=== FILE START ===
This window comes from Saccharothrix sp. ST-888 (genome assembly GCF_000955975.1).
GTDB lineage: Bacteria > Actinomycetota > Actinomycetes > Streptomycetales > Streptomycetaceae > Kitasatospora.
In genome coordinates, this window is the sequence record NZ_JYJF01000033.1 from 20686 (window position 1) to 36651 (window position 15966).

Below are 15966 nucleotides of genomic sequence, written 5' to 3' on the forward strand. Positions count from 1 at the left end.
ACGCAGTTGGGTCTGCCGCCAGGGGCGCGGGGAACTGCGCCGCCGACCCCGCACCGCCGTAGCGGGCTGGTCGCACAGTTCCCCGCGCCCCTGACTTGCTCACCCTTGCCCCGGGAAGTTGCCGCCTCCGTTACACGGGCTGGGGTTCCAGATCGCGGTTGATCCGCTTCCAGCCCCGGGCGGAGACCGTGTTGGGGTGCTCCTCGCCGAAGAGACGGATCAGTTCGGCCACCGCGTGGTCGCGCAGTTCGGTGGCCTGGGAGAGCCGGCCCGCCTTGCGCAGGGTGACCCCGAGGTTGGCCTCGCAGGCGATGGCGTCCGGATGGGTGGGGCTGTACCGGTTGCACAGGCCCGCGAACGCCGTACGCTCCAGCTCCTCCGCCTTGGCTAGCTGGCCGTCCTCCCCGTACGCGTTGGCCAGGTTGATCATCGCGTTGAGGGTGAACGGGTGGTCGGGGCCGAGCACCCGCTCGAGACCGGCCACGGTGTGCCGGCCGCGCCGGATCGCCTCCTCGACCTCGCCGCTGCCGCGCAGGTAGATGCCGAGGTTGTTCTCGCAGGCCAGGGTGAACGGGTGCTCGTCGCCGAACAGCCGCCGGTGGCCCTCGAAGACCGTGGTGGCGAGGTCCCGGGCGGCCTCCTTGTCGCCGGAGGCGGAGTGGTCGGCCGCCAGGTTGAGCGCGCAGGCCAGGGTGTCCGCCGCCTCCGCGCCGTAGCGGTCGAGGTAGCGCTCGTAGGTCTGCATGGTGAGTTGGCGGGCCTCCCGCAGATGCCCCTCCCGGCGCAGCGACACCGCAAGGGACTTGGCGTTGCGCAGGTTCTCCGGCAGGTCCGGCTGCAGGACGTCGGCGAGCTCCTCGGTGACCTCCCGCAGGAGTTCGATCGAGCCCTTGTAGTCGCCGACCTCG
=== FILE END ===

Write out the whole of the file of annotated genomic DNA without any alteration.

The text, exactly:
This window comes from Saccharothrix sp. ST-888 (genome assembly GCF_000955975.1).
GTDB lineage: Bacteria > Actinomycetota > Actinomycetes > Streptomycetales > Streptomycetaceae > Kitasatospora.
In genome coordinates, this window is the sequence record NZ_JYJF01000033.1 from 20686 (window position 1) to 36651 (window position 15966).

Below are 15966 nucleotides of genomic sequence, written 5' to 3' on the forward strand. Positions count from 1 at the left end.
ACGCAGTTGGGTCTGCCGCCAGGGGCGCGGGGAACTGCGCCGCCGACCCCGCACCGCCGTAGCGGGCTGGTCGCACAGTTCCCCGCGCCCCTGACTTGCTCACCCTTGCCCCGGGAAGTTGCCGCCTCCGTTACACGGGCTGGGGTTCCAGATCGCGGTTGATCCGCTTCCAGCCCCGGGCGGAGACCGTGTTGGGGTGCTCCTCGCCGAAGAGACGGATCAGTTCGGCCACCGCGTGGTCGCGCAGTTCGGTGGCCTGGGAGAGCCGGCCCGCCTTGCGCAGGGTGACCCCGAGGTTGGCCTCGCAGGCGATGGCGTCCGGATGGGTGGGGCTGTACCGGTTGCACAGGCCCGCGAACGCCGTACGCTCCAGCTCCTCCGCCTTGGCTAGCTGGCCGTCCTCCCCGTACGCGTTGGCCAGGTTGATCATCGCGTTGAGGGTGAACGGGTGGTCGGGGCCGAGCACCCGCTCGAGACCGGCCACGGTGTGCCGGCCGCGCCGGATCGCCTCCTCGACCTCGCCGCTGCCGCGCAGGTAGATGCCGAGGTTGTTCTCGCAGGCCAGGGTGAACGGGTGCTCGTCGCCGAACAGCCGCCGGTGGCCCTCGAAGACCGTGGTGGCGAGGTCCCGGGCGGCCTCCTTGTCGCCGGAGGCGGAGTGGTCGGCCGCCAGGTTGAGCGCGCAGGCCAGGGTGTCCGCCGCCTCCGCGCCGTAGCGGTCGAGGTAGCGCTCGTAGGTCTGCATGGTGAGTTGGCGGGCCTCCCGCAGATGCCCCTCCCGGCGCAGCGACACCGCAAGGGACTTGGCGTTGCGCAGGTTCTCCGGCAGGTCCGGCTGCAGGACGTCGGCGAGCTCCTCGGTGACCTCCCGCAGGAGTTCGATCGAGCCCTTGTAGTCGCCGACCTCG